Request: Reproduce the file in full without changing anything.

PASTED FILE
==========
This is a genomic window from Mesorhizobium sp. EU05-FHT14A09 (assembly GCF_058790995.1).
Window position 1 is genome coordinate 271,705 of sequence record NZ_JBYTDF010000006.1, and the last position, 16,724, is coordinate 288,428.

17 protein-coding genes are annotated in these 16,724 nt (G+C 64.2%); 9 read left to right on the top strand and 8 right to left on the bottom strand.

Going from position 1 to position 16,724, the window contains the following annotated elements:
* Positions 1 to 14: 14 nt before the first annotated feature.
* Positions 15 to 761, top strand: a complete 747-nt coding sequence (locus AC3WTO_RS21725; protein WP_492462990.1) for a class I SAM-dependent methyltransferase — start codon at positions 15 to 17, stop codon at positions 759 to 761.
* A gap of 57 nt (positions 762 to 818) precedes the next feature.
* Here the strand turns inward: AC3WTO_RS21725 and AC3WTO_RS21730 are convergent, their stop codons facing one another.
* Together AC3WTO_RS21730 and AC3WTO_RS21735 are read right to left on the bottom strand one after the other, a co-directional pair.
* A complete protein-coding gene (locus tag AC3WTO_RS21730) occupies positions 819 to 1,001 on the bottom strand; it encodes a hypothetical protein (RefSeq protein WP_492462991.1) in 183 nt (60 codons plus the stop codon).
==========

This is a genomic window from Mesorhizobium sp. EU05-FHT14A09 (assembly GCF_058790995.1).
Window position 1 is genome coordinate 271,705 of sequence record NZ_JBYTDF010000006.1, and the last position, 16,724, is coordinate 288,428.

17 protein-coding genes are annotated in these 16,724 nt (G+C 64.2%); 9 read left to right on the top strand and 8 right to left on the bottom strand.

Going from position 1 to position 16,724, the window contains the following annotated elements:
* Positions 1 to 14: 14 nt before the first annotated feature.
* Positions 15 to 761, top strand: a complete 747-nt coding sequence (locus AC3WTO_RS21725; protein WP_492462990.1) for a class I SAM-dependent methyltransferase — start codon at positions 15 to 17, stop codon at positions 759 to 761.
* A gap of 57 nt (positions 762 to 818) precedes the next feature.
* Here the strand turns inward: AC3WTO_RS21725 and AC3WTO_RS21730 are convergent, their stop codons facing one another.
* Together AC3WTO_RS21730 and AC3WTO_RS21735 are read right to left on the bottom strand one after the other, a co-directional pair.
* A complete protein-coding gene (locus tag AC3WTO_RS21730) occupies positions 819 to 1,001 on the bottom strand; it encodes a hypothetical protein (RefSeq protein WP_492462991.1) in 183 nt (60 codons plus the stop codon).